This Weeks Music Video with David Bowie, Sting, The Weeknd, Slowdive, Georgia, Cherry Glazerr and Cage The Elephant 

Single Review – Georgia – Feel It

In 2015, Georgia merely made a ripple of success with her debut album, despite her illustrious talent as a singer, drummer and producer. Yet, her comeback single Feel It has the potential to make waves. The track starts as it means to go on: ruthlessly edgy synths set the tone, until they intertwine with other instruments and further synths, giving the track a hazy undertone. Fluent percussion and ethereal motions in the background keep the verses interesting, together with providing conflict to the more rigorous, bass-driven chorus. The excellence in the track come in the use of vocals. There is a stirring mix of vocal arrangements used, notably to gateway the chorus, as a pitchy scream depletes into a boost adding to the fervency of the message, while the contrasting pitch in the voices bridging the first chorus and second verse together enforces a clever unease. The track does have a strange feel to it, but I think this enhances its brilliance – it makes you think a bit deeper about the message of the song, and why this smart producer has added such an assortment of smart details.

By Eleanor Chivers

This Weeks Music Video with New Order, FKA Twigs, Chvrches, Weezer, Georgia & Bleached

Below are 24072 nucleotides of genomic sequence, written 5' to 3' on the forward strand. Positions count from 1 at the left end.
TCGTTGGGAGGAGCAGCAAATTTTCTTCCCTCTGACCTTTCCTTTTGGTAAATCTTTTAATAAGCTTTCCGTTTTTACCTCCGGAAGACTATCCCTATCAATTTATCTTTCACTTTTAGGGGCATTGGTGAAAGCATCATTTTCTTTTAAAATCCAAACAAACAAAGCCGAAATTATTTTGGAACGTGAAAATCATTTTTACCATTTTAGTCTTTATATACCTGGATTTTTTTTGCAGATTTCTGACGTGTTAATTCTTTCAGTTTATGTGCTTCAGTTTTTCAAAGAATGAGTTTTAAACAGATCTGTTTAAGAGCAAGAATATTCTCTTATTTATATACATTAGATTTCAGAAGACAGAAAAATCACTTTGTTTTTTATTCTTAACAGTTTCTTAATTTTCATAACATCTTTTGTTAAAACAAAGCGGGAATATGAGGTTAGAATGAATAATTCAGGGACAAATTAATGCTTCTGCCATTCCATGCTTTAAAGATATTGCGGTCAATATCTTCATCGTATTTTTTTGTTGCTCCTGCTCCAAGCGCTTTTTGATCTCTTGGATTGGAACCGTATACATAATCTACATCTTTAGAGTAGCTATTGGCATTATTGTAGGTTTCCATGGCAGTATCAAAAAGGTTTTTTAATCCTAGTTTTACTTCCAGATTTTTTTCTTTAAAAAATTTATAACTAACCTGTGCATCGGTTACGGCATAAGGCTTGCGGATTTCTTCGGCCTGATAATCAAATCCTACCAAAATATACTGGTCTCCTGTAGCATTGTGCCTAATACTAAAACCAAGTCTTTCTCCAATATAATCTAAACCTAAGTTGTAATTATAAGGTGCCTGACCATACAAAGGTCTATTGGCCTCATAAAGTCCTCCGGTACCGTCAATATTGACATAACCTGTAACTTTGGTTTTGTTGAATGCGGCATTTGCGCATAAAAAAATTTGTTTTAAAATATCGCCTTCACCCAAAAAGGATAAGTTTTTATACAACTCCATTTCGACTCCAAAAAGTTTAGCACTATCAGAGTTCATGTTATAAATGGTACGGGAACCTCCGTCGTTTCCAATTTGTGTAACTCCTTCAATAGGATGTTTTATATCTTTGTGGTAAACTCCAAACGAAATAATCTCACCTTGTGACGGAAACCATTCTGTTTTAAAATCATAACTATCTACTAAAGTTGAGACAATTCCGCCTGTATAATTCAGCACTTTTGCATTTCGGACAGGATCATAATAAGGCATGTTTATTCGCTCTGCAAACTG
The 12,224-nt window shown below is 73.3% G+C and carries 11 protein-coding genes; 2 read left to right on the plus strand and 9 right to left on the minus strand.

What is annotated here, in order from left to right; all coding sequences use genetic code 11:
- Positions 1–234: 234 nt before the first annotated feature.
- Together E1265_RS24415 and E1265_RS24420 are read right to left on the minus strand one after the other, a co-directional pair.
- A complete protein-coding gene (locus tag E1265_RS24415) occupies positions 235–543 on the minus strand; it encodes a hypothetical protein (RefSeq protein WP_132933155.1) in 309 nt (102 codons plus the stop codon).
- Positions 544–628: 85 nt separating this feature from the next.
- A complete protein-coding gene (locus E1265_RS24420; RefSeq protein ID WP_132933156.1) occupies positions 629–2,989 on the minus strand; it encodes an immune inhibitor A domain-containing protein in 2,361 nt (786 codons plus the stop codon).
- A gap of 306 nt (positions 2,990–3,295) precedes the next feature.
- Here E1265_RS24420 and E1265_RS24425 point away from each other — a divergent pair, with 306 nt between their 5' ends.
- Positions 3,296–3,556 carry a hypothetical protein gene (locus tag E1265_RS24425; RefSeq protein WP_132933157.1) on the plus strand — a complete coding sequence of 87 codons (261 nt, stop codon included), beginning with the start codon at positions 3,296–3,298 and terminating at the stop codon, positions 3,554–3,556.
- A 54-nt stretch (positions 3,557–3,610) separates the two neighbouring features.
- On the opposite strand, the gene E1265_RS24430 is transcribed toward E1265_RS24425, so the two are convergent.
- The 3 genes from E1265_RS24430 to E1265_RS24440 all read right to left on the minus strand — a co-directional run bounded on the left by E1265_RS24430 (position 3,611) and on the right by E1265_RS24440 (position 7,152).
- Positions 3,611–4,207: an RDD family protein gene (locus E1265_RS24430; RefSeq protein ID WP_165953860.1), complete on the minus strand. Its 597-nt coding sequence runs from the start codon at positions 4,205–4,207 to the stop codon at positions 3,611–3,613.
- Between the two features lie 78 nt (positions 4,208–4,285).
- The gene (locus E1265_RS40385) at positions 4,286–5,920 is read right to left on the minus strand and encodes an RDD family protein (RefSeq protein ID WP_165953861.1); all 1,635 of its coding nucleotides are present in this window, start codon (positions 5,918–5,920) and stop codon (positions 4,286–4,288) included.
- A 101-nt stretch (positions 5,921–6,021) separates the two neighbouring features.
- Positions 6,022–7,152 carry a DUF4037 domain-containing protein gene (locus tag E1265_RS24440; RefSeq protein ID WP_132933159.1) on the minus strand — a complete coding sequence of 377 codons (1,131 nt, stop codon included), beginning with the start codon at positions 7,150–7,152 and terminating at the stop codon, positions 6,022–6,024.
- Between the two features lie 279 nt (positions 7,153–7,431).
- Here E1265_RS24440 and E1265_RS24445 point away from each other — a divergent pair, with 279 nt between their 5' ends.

Deerhunter – Fading Frontier Review

Deerhunter are an American rock band from Atlanta, Georgia, formed in 2001 consisting of Bradford Cox, Moses Archuleta, Lockett Pundt and Josh McKay. Now on their seventh full length album Deerhunter have just released ‘Fading Frontier’, in which guitarist, vocalist and front man Cox has drawn upon a variety of influences from Pedro Almodovar, Tom Petty and ‘Life’s Rich Pageant’ era R.E.M. However, its arguably the car accident, that left him with a broken pelvis and jaw, in ‘incredible’ pain and on anti depressants, that put him into a deep depression whilst simultaneously reshaping his ideas of home and security, that have been Cox’s biggest influence.

Fading Fronteir is Deerhunter’s most uplifting, pop infused album to date consisting of 9 tracks that cover just over 36 minutes of relaxed, melodic sounds. Throughout the album it is often awash with glossy synths, uplifting melodies and ambiguous lyrics often seemingly surrounding the notion that happiness often seems to vanish. The opener ‘All The Same’ showcases a relaxed and smooth sound whilst offering up inspirationally homely lyrics such as – “Take your handicaps, channel them and feed them back until they become your strengths”. Tracks such as ‘Duplex Planet’ and ‘Breaker’ submerge themselves in smooth synths with ‘Take Care’ offering up chiming guitars flowing through the air, with a certain low-lit demeanor accompanying it. Although on the whole there is a somewhat uplifting melodic feel to the whole album, this is all relative, there are certainly more soaring melodies here than on their previous album ‘Monomania’ tracks such as ‘Leather and Wood’ offering dissonant piano sounds, flickers of agitated guitars and crawling tempo give a more intimate melancholic feel to the track than on others. Throughout the album there are enough straight fowardly commercial-sounding tracks that could turn Deerhunter from cult icon to mainstream success. The sprightly guitars and general feel of the album seem to fit into the commercial/chart category that will appeal to the masses, with not much to separate itself from other acts of the rock/indie genre.

Overall the album offers a well-produced, melodic sound (if perhaps a little to commercial and ‘safe’) that has the potential to reach the masses and impact commercially.

Deerhunter – Fading Frontier = 7/10

Matthew Kay

Georgia – Georgia Review